As you see in the drawings above there is nothing flimsy about the case of this cabinet. The top and bottom are trapped between the sides with sound joinery. The bottom is nestled in a dado, while the top is joined to the sides with a little more visual sass — a dovetail rabbet. Then to add a little more to the looks, each joint has three dowels spaced across the joint and glued in place (that’s done after the case is assembled).
All four case parts have a groove on the rear edge for the thick case back that houses the spice tins (more on that in a little bit). Lets get working on these parts, starting with the sides.
CASE SIDES. Detail ‘a’ shows the dado you need to cut towards the bottom end of the sides — that’s table saw work in my book. Then you can sashay to the router table to finish the rest of the joinery work.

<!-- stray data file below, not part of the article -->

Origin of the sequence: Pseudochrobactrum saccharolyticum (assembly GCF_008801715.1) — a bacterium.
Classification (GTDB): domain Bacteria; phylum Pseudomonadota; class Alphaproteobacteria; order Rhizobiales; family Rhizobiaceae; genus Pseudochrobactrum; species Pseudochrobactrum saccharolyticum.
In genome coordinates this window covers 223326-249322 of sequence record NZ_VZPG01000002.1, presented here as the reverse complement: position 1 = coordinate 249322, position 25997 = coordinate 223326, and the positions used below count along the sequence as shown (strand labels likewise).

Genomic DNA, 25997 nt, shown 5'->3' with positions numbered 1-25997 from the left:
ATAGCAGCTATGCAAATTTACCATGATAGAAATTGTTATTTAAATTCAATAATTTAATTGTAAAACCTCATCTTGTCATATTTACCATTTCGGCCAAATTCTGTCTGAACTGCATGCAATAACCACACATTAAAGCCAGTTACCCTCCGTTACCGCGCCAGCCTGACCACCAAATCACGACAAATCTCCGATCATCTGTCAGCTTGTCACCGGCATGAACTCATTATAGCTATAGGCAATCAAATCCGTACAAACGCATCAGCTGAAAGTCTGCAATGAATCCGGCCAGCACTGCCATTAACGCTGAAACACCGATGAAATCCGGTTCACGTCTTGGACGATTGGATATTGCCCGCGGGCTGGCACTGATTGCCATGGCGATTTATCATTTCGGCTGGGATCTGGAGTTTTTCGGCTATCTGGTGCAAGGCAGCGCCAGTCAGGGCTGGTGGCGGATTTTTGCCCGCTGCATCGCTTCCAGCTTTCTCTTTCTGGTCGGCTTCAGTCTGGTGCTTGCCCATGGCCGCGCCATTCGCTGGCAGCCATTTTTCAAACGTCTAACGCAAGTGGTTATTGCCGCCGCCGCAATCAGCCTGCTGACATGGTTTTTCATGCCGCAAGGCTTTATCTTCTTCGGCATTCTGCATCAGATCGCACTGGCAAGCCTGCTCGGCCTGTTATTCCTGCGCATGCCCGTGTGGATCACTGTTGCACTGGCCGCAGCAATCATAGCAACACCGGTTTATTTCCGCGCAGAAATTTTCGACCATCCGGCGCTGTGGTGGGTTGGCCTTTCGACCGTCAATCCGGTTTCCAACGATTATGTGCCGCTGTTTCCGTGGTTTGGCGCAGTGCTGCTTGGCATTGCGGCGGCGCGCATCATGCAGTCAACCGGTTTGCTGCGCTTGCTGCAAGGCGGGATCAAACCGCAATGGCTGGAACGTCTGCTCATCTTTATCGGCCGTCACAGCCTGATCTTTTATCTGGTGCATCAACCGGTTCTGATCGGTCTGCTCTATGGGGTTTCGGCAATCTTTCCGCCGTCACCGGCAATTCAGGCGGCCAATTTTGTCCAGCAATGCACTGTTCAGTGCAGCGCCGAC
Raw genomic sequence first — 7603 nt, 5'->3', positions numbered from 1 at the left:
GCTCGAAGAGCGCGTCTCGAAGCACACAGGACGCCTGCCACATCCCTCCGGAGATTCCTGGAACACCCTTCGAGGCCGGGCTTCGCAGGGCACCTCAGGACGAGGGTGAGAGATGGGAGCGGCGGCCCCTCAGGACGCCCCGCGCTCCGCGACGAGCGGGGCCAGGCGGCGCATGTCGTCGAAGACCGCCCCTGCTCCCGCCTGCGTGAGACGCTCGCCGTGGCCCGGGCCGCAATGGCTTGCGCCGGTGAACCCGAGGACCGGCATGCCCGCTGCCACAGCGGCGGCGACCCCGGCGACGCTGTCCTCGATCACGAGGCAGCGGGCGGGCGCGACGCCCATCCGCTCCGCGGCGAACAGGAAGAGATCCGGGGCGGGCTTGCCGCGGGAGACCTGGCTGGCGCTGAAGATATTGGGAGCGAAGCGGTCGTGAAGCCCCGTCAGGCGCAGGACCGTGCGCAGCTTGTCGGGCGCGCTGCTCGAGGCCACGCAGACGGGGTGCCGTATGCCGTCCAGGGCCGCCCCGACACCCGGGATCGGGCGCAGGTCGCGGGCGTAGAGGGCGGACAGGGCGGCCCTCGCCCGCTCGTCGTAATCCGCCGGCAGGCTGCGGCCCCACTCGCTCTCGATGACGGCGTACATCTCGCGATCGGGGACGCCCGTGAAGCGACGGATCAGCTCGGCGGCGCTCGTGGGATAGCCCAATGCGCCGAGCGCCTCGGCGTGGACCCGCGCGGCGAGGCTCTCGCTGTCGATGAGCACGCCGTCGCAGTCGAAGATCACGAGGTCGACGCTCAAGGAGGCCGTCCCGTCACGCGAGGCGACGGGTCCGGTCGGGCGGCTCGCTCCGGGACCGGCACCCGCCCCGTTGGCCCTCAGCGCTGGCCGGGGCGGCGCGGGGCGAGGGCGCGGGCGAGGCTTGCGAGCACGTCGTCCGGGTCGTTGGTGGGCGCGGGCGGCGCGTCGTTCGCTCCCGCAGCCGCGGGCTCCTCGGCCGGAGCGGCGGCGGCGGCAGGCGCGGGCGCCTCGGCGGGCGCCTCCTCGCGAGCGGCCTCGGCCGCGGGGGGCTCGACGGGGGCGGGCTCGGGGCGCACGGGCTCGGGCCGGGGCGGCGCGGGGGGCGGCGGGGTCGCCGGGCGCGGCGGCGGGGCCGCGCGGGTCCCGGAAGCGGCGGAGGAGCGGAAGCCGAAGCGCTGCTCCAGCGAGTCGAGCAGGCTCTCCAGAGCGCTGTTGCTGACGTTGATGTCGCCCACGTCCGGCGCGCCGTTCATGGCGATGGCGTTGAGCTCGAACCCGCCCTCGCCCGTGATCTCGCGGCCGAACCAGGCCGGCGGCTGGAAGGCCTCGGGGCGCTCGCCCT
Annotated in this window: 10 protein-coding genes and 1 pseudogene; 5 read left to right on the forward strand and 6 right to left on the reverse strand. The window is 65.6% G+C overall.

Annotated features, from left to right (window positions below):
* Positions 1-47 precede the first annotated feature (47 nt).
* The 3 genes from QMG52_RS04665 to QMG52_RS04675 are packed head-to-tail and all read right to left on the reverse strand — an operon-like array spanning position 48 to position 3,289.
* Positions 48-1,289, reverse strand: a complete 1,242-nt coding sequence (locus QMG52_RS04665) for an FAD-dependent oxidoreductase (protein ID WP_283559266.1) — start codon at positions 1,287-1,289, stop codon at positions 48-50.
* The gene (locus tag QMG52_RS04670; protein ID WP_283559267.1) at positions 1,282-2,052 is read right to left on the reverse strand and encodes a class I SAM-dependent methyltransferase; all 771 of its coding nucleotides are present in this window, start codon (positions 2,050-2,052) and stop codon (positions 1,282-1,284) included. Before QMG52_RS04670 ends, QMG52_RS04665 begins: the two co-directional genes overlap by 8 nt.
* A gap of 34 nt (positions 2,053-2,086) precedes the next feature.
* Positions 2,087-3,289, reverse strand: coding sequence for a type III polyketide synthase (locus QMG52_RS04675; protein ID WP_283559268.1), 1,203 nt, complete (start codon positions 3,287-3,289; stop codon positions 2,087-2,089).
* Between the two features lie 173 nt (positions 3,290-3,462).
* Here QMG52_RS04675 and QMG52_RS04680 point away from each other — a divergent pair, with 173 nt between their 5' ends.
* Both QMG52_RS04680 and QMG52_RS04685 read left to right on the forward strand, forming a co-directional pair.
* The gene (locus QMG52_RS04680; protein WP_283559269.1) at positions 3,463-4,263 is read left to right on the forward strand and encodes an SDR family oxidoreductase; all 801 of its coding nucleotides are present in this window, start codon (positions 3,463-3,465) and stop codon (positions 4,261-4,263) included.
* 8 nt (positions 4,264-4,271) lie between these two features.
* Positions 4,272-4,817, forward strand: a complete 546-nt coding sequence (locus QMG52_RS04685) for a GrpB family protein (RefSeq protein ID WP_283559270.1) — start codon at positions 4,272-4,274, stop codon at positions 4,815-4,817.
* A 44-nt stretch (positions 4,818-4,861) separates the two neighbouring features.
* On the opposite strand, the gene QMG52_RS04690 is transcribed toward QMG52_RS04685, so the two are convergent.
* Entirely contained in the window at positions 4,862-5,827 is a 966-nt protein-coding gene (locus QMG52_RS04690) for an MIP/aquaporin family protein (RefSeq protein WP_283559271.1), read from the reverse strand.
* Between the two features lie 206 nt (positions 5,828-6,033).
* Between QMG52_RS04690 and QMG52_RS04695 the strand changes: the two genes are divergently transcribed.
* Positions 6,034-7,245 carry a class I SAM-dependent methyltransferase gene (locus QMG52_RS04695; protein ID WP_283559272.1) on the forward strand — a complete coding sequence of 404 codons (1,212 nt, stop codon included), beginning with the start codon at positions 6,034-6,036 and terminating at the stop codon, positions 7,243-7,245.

The box at the bottom of the previous page shows the task of making the dovetail rabbets. Backerboards are your best friends here. You could do the bevels on the ends of the top (Figure 1a) at the table saw. But I chose to do the job at the router table to guarantee a uniform fit. Figure 2 shows how to cut the dovetail rabbet in the side.
Making the groove for the back in these parts is a simpler affair. The top and bottom have through grooves (detail ‘d’ on previous page). The grooves in the sides stop in the dado you made earlier. So I listened for the audible clue of the bit entering the dado on the right side, and as a drop point for the groove in the left side.